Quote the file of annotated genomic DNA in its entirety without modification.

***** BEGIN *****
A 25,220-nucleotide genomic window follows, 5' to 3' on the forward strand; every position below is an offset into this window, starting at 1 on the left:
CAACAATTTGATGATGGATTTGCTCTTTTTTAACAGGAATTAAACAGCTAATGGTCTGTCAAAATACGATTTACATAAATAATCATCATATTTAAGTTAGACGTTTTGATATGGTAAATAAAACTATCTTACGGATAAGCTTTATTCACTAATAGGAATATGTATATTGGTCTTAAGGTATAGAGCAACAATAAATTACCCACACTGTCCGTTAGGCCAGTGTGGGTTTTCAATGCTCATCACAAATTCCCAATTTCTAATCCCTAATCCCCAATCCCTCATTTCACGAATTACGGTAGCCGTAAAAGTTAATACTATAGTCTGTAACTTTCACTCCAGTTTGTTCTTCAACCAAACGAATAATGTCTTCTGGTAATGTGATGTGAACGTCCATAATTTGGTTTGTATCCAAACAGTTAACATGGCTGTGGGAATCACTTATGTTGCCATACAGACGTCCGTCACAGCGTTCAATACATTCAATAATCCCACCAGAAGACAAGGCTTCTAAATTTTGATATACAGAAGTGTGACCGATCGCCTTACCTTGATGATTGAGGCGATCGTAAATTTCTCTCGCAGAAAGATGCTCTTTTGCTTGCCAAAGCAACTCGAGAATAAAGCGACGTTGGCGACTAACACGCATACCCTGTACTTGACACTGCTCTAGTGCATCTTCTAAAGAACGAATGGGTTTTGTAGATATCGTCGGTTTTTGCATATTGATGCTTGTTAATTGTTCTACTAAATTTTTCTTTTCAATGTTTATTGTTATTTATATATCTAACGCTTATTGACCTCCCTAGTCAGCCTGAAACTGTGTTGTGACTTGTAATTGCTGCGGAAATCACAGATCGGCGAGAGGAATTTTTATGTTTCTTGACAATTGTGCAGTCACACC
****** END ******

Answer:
A 25,220-nucleotide genomic window follows, 5' to 3' on the forward strand; every position below is an offset into this window, starting at 1 on the left:
CAACAATTTGATGATGGATTTGCTCTTTTTTAACAGGAATTAAACAGCTAATGGTCTGTCAAAATACGATTTACATAAATAATCATCATATTTAAGTTAGACGTTTTGATATGGTAAATAAAACTATCTTACGGATAAGCTTTATTCACTAATAGGAATATGTATATTGGTCTTAAGGTATAGAGCAACAATAAATTACCCACACTGTCCGTTAGGCCAGTGTGGGTTTTCAATGCTCATCACAAATTCCCAATTTCTAATCCCTAATCCCCAATCCCTCATTTCACGAATTACGGTAGCCGTAAAAGTTAATACTATAGTCTGTAACTTTCACTCCAGTTTGTTCTTCAACCAAACGAATAATGTCTTCTGGTAATGTGATGTGAACGTCCATAATTTGGTTTGTATCCAAACAGTTAACATGGCTGTGGGAATCACTTATGTTGCCATACAGACGTCCGTCACAGCGTTCAATACATTCAATAATCCCACCAGAAGACAAGGCTTCTAAATTTTGATATACAGAAGTGTGACCGATCGCCTTACCTTGATGATTGAGGCGATCGTAAATTTCTCTCGCAGAAAGATGCTCTTTTGCTTGCCAAAGCAACTCGAGAATAAAGCGACGTTGGCGACTAACACGCATACCCTGTACTTGACACTGCTCTAGTGCATCTTCTAAAGAACGAATGGGTTTTGTAGATATCGTCGGTTTTTGCATATTGATGCTTGTTAATTGTTCTACTAAATTTTTCTTTTCAATGTTTATTGTTATTTATATATCTAACGCTTATTGACCTCCCTAGTCAGCCTGAAACTGTGTTGTGACTTGTAATTGCTGCGGAAATCACAGATCGGCGAGAGGAATTTTTATGTTTCTTGACAATTGTGCAGTCACACC